Singaporenightshopped4
Never Forget: Michael P. Fay

5. The Top of the Rock

The Empire State Building is great, but it's soooo 20th century. For the latest in Big Apple views, you gotta hit the Top of the Rock. The "Rock" in question is Rockefeller Center, and while its 850-foot-high observation deck doesn't reach the Empire State Building's height, , this deck affords a much better view of the ESB than you'll get when you're standing on the building itself. Oh, and our sister site TripAdvisor's users rank the Top of the Rock number one of 1,296 New York City attractions. 'Nuff said.

Vertigotopoftherockweb
Hey, is that Tina Fey? Let's not forget her either.

4. La Paz

Just about any spot in La Paz, Bolivia, the world's highest capital city, can make the most grounded person feel as if his head is in the clouds. At 11,942 feet in elevation, La Paz is an attraction in itself. If you go, make sure you're prepared for the altitude. You can take a medicine such as Diamox, or just chew some coca leaves like the locals. La Paz's Museum of the Coca Plant is the place to learn more about the coca leaf and all its interesting uses.

Cocacat
im in ur bolivia sniffin ur cokez

3. The Edge

It might be in Melbourne, Australia, but there is nothing "Down Under" about The Edge, a glass cube that juts out of the Eureka Tower, which at 975 feet is the world's tallest residential building. The worst … er, best part of it all is that The Edge doesn't just sit there like all the other observation decks. No, you get in and it physically moves outward until you're hanging out with nothing between you and a long fall but some chintzy glass panel.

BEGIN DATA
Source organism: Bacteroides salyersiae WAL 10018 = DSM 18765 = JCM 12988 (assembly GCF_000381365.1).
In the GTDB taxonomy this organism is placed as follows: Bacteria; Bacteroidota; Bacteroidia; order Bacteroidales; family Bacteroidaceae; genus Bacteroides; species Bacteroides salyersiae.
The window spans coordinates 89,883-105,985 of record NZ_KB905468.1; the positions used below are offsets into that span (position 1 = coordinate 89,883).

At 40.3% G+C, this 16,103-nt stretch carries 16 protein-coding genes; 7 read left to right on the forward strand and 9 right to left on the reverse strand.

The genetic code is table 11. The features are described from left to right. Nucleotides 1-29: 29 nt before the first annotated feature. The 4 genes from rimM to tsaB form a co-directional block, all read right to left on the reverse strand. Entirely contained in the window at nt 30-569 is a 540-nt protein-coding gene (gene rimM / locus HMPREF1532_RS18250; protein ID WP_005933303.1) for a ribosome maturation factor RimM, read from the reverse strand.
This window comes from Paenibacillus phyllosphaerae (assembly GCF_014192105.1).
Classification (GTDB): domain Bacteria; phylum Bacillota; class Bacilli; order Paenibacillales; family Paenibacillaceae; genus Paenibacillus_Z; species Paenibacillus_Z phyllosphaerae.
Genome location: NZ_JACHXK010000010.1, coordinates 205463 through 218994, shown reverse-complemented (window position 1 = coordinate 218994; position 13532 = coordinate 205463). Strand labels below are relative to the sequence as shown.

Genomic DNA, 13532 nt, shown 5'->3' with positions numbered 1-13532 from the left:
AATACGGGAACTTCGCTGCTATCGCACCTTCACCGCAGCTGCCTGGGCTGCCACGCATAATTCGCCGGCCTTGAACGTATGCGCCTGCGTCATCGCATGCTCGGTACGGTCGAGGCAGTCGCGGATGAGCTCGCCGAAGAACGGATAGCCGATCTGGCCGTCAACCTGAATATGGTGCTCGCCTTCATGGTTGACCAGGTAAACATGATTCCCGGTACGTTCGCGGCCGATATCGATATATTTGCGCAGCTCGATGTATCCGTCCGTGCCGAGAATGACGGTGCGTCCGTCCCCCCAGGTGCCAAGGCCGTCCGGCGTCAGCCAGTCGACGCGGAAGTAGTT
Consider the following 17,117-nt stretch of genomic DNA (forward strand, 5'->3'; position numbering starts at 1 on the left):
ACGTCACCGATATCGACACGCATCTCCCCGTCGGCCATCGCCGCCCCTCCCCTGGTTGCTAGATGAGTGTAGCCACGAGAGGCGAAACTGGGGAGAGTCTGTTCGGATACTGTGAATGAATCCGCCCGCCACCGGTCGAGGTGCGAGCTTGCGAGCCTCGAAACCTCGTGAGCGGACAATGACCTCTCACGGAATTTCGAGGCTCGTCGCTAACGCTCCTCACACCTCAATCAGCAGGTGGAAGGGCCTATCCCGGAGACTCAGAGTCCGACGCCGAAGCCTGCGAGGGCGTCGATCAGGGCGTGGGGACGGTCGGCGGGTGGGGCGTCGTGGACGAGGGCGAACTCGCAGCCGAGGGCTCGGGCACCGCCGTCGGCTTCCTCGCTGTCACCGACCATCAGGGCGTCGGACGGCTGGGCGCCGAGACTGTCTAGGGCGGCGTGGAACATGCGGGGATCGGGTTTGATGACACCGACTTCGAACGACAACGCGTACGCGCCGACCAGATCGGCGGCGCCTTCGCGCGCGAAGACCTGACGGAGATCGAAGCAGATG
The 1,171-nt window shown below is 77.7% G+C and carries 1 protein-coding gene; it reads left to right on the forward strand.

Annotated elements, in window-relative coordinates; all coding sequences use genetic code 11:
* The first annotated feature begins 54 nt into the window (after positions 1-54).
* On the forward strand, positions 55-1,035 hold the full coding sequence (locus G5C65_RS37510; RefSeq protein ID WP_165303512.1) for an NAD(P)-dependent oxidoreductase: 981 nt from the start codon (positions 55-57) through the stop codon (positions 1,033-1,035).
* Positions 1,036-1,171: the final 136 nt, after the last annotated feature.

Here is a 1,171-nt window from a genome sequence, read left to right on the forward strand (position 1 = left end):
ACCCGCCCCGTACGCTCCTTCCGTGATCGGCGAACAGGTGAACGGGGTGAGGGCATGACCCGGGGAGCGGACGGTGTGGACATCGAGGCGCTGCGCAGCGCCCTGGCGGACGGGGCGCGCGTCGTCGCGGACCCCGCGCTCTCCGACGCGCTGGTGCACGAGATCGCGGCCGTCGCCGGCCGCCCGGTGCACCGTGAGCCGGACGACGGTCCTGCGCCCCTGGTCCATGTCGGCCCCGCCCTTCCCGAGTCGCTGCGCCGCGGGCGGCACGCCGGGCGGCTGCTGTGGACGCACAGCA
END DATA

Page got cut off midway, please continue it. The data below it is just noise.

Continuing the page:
Vertigoskydecktheedgeweb_2shopped
Hello, Hello. I'm at a place called Vertigo.

2. Taipei 101

The Taipei 101 is currently the world's tallest building at a height of 1,670 feet, though the Burj Dubai is set to overtake that record when it officially opens. At that height, I'm really not interested in which one is taller, but rather how the hell I can get down safely. What I think is coolest about the 101 is not just its height, but how big it is relative to the buildings around it. It's as if former NBA big man Manute Bol decided to show up and play pickup hoops with you and your friends. Basically, the Taipei 101 doesn't care about its neighboring skyscrapers—it's going to dunk on their asses.

Vertigotaipei101webshopped
Manute enlarged to show texture.

1. Insanity, the Ride